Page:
I seem to have fallen down a deep depression hole again.

I feel like I’m not only in the wrong job, but the wrong life.  It’s hard to imagine a job that could be good for me, unless I somehow do manage to end up as a professional writer, which doesn’t seem very likely.  Which has a knock-on effect on relationships, the possibility of having children, the possibility of ever being independent of my family and so on.

I feel like I’m being  punished, and I know what I’m being punished for (or I have some idea anyway, at least some of the time), but it’s for things that I feel I can’t avoid doing, given how my life has gone.  But all the Jewish sources say HaShem (God) doesn’t give a challenge a person can’t meet.  This is trotted out as a mantra by frum people (I suspect the original source is somewhere in the Talmud), sometimes at insensitive times.  The only source I’ve heard of that contradicts this is the nineteenth century mystic, Rabbi Tzadok HaKohen of Lublin, but I haven’t studied his writings to know what he meant.  But I do feel like my biggest mistakes (if you want to call them that rather than the more loaded ‘sins’ which lots of people are allergic to these days) are things I was to some extent at least pushed in to by my mental health issues and borderline autism.

I am supposed to trust HaShem that everything will turn out OK in the end, but it’s hard when things seem so bad so much of the time and where “in the end” could mean “on another plane of existence in seventy years’ time after I’m dead.”  And that’s assuming that I haven’t really lost my share in Olam HaBa (the next world) as I fear.

It’s getting harder not to hear the voice of my yetzer hara (evil inclination) when I start feeling depressed (or more depressed than usual).  Lately he sounds like Richard Dawkins.  He’s telling me that I’ve been frum (religious) for about half my life, about fifteen years or so.  In that time I’ve been diagnosed with a major depressive disorder that has never gone away for more than a couple of months and with religious OCD which is mostly under control, but flares up at times of stress.  I haven’t acquired the benefits that people are supposed to accrue from religion in general and Orthodox Judaism in particular: family, friends, community, joy, inner peace, equanimity, purpose, meaning, trust in God, gratitude, removal of doubts, belief that my life will continue in some state after death and the feeling that I will be rewarded for my effort and my suffering in some way at some point.  (The one benefit I do have is Shabbat, it must be said, and I wouldn’t survive a week without it.  Even so, I spend most of it asleep these days.)  Nevertheless, I am still paying all the Orthodox dues, in money, time, energy, guilt and opportunity costs (particularly opportunity costs relating to relationships and career).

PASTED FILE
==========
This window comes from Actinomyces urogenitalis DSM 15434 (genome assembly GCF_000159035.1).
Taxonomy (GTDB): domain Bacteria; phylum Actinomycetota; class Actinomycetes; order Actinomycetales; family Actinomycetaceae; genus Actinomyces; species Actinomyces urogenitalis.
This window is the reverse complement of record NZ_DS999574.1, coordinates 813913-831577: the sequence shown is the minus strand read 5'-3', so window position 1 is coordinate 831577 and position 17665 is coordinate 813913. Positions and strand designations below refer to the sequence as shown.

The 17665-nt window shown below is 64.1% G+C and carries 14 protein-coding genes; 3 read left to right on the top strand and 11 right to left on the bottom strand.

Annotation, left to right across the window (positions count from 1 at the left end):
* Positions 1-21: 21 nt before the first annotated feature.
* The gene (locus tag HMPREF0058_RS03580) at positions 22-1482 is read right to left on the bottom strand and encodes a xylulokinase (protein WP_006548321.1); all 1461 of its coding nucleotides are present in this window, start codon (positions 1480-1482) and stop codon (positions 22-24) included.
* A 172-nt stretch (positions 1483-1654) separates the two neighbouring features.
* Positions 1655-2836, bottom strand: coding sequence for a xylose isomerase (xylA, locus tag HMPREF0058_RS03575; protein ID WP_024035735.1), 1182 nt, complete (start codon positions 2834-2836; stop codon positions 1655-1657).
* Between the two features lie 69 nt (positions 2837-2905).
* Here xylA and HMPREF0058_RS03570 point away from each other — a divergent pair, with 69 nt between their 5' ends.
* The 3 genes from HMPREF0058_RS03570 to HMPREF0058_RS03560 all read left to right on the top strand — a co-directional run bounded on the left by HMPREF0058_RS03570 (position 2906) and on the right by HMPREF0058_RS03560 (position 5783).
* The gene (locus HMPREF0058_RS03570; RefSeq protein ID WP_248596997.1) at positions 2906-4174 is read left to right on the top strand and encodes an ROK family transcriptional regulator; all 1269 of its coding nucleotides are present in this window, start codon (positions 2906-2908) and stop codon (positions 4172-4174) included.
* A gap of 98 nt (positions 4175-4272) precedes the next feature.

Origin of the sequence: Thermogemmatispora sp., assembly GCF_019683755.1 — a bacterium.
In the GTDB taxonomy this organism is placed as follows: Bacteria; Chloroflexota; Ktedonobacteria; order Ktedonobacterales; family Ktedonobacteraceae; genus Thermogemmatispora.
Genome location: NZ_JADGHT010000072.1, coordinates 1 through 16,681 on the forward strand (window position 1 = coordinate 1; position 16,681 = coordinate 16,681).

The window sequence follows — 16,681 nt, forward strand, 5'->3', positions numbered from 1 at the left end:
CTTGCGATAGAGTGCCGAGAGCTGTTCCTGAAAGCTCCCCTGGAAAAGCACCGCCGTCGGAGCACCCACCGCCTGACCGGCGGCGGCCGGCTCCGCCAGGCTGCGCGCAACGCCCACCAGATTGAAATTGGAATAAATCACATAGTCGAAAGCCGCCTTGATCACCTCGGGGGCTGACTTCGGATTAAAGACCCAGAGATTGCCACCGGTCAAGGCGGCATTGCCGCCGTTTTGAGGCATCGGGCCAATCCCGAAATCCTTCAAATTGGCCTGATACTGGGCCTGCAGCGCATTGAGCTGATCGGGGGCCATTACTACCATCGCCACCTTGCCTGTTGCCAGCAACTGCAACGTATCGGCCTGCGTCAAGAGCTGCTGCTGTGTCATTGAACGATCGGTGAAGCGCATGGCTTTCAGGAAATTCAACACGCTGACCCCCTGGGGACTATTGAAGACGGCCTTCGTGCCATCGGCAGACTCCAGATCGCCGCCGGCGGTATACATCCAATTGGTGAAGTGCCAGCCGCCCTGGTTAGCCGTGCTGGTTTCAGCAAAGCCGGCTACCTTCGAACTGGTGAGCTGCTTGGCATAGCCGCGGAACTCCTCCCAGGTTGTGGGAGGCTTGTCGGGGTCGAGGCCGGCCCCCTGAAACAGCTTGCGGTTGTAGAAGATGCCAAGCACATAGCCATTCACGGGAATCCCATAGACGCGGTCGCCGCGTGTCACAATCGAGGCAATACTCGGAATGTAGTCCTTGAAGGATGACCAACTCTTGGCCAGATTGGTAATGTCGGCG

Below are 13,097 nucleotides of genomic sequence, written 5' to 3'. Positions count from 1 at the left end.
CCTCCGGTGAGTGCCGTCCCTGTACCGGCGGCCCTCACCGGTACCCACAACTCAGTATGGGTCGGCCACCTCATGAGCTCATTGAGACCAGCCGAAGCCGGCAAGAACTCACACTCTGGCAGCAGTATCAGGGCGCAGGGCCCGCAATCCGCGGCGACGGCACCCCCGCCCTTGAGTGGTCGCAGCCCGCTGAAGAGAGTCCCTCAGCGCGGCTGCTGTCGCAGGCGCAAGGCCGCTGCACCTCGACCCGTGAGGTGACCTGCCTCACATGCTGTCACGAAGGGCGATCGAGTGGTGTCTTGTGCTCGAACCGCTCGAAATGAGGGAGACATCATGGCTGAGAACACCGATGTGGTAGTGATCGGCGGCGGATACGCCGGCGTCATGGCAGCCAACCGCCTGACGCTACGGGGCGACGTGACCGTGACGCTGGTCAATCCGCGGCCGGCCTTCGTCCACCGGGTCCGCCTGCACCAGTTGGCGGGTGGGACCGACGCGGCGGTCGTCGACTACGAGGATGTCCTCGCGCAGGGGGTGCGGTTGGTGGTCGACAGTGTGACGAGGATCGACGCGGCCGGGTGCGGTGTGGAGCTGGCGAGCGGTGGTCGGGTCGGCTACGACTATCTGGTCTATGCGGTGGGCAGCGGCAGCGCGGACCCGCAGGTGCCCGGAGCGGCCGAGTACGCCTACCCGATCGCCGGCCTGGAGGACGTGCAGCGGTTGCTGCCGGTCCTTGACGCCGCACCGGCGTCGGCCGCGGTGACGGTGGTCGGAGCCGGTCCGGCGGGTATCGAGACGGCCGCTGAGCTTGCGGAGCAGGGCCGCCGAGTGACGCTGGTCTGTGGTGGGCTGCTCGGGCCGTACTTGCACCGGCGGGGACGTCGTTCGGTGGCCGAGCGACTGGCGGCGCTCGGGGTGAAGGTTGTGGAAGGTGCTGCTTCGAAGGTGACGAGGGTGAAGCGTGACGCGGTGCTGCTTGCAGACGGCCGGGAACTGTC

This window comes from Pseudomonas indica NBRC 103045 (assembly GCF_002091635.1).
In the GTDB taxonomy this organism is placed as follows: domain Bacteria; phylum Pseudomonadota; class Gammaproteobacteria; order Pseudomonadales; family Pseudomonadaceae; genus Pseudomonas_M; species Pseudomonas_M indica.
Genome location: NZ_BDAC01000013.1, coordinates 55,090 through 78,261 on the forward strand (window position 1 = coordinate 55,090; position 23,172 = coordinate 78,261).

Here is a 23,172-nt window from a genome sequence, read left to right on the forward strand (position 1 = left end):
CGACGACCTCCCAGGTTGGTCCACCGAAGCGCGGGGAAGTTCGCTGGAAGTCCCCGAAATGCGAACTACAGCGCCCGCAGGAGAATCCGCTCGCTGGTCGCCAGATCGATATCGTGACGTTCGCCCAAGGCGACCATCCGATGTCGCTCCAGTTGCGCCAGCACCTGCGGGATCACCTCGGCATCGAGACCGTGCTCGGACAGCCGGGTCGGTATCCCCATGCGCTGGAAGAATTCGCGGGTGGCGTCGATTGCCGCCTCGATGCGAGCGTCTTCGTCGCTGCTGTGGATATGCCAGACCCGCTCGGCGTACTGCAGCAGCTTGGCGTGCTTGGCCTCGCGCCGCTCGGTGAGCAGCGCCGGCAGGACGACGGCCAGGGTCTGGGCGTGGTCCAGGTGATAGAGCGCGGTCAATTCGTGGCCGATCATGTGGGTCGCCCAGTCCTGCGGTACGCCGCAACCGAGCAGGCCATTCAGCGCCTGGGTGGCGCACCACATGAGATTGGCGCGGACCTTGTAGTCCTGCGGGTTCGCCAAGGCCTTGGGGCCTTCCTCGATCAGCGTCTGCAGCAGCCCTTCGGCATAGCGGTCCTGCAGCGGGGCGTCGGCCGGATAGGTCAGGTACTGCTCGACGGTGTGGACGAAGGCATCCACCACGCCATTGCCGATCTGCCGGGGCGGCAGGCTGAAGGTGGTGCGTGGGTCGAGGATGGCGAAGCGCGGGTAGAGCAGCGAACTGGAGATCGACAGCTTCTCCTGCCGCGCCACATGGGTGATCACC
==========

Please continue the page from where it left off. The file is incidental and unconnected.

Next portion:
It is very hard to keep going sometimes.  The Dawkins-yetzer hara tells me that not only is Torah irrational (I would disagree with this, but haven’t really got the strength to argue right now), but it isn’t even giving me the material and emotional benefits I’m supposed to gain from it.  So why don’t I just leave?  It’s not like anyone would care.  I’d maybe lose a few friends from shul (synagogue), but no one really close.  My parents wouldn’t care and most of my friends are not frum or not Jewish.  I could even still keep Shabbat if I wanted.

I’m not actually sure what keeps me going.  Part of it is that Richard Dawkins annoys me and the more he takes up residence in my head, the more I’m going to davka go out of my way to be ultra-religious.  It’s partly that I believe very strongly that God exists and that He wrote the Torah.  I also think that God wants me to be miserable and as He’s omnipotent and I’m not, I don’t see that rebelling will change that.  At least this way there’s possibly an end point, if I behave myself (but as I don’t always think I’m being punished or that I’m growing from all this suffering, it’s hard to see what that point is.)  But it’s mainly that I have a strong sense of duty and integrity and feeling myself commanded to be Jewish, and having made a start in being frum, I feel obligated to God and to myself to continue.  This is probably not a particularly rational way of ordering my life, but I’m not sure that I can do it any other way.  I believe and I at least try to serve.  Inwardly I feel angry and doubting and hurt, but I’m not sure that I can live any other way.  It’s probably just as well that I don’t have any children, though, because this isn’t much of a religious inheritance to bequeath them.  I’m certainly not much of a poster-boy for Judaism right now and I’m a bit scared to put this out there for fear of the reaction it will create and what people will think.

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